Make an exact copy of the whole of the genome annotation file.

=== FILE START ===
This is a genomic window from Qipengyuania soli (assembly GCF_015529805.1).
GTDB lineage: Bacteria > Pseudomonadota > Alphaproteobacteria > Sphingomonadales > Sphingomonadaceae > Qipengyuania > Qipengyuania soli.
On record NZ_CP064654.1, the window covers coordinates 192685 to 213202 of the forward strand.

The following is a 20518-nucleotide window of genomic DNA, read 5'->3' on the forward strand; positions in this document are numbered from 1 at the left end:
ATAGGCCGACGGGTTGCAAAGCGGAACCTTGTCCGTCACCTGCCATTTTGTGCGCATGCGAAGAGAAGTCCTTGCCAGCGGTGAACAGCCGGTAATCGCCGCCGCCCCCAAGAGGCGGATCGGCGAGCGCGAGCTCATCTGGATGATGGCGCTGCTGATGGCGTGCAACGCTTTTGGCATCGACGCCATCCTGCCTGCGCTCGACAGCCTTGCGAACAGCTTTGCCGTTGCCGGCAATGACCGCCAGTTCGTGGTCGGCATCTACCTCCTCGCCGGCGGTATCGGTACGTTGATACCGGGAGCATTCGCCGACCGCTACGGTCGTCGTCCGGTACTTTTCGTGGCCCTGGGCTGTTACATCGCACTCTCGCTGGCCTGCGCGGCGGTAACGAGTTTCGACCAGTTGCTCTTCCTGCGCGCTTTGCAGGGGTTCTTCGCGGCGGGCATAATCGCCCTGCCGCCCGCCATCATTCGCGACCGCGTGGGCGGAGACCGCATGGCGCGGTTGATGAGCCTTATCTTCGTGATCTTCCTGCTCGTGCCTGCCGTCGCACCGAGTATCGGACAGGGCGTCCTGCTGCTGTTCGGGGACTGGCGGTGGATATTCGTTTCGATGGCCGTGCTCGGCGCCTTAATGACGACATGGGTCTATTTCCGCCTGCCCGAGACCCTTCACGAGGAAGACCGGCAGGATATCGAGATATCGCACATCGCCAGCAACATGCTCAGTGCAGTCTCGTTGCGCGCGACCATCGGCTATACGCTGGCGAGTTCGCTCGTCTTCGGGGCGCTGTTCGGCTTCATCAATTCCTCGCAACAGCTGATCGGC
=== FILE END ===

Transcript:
This is a genomic window from Qipengyuania soli (assembly GCF_015529805.1).
GTDB lineage: Bacteria > Pseudomonadota > Alphaproteobacteria > Sphingomonadales > Sphingomonadaceae > Qipengyuania > Qipengyuania soli.
On record NZ_CP064654.1, the window covers coordinates 192685 to 213202 of the forward strand.

The following is a 20518-nucleotide window of genomic DNA, read 5'->3' on the forward strand; positions in this document are numbered from 1 at the left end:
ATAGGCCGACGGGTTGCAAAGCGGAACCTTGTCCGTCACCTGCCATTTTGTGCGCATGCGAAGAGAAGTCCTTGCCAGCGGTGAACAGCCGGTAATCGCCGCCGCCCCCAAGAGGCGGATCGGCGAGCGCGAGCTCATCTGGATGATGGCGCTGCTGATGGCGTGCAACGCTTTTGGCATCGACGCCATCCTGCCTGCGCTCGACAGCCTTGCGAACAGCTTTGCCGTTGCCGGCAATGACCGCCAGTTCGTGGTCGGCATCTACCTCCTCGCCGGCGGTATCGGTACGTTGATACCGGGAGCATTCGCCGACCGCTACGGTCGTCGTCCGGTACTTTTCGTGGCCCTGGGCTGTTACATCGCACTCTCGCTGGCCTGCGCGGCGGTAACGAGTTTCGACCAGTTGCTCTTCCTGCGCGCTTTGCAGGGGTTCTTCGCGGCGGGCATAATCGCCCTGCCGCCCGCCATCATTCGCGACCGCGTGGGCGGAGACCGCATGGCGCGGTTGATGAGCCTTATCTTCGTGATCTTCCTGCTCGTGCCTGCCGTCGCACCGAGTATCGGACAGGGCGTCCTGCTGCTGTTCGGGGACTGGCGGTGGATATTCGTTTCGATGGCCGTGCTCGGCGCCTTAATGACGACATGGGTCTATTTCCGCCTGCCCGAGACCCTTCACGAGGAAGACCGGCAGGATATCGAGATATCGCACATCGCCAGCAACATGCTCAGTGCAGTCTCGTTGCGCGCGACCATCGGCTATACGCTGGCGAGTTCGCTCGTCTTCGGGGCGCTGTTCGGCTTCATCAATTCCTCGCAACAGCTGATCGGC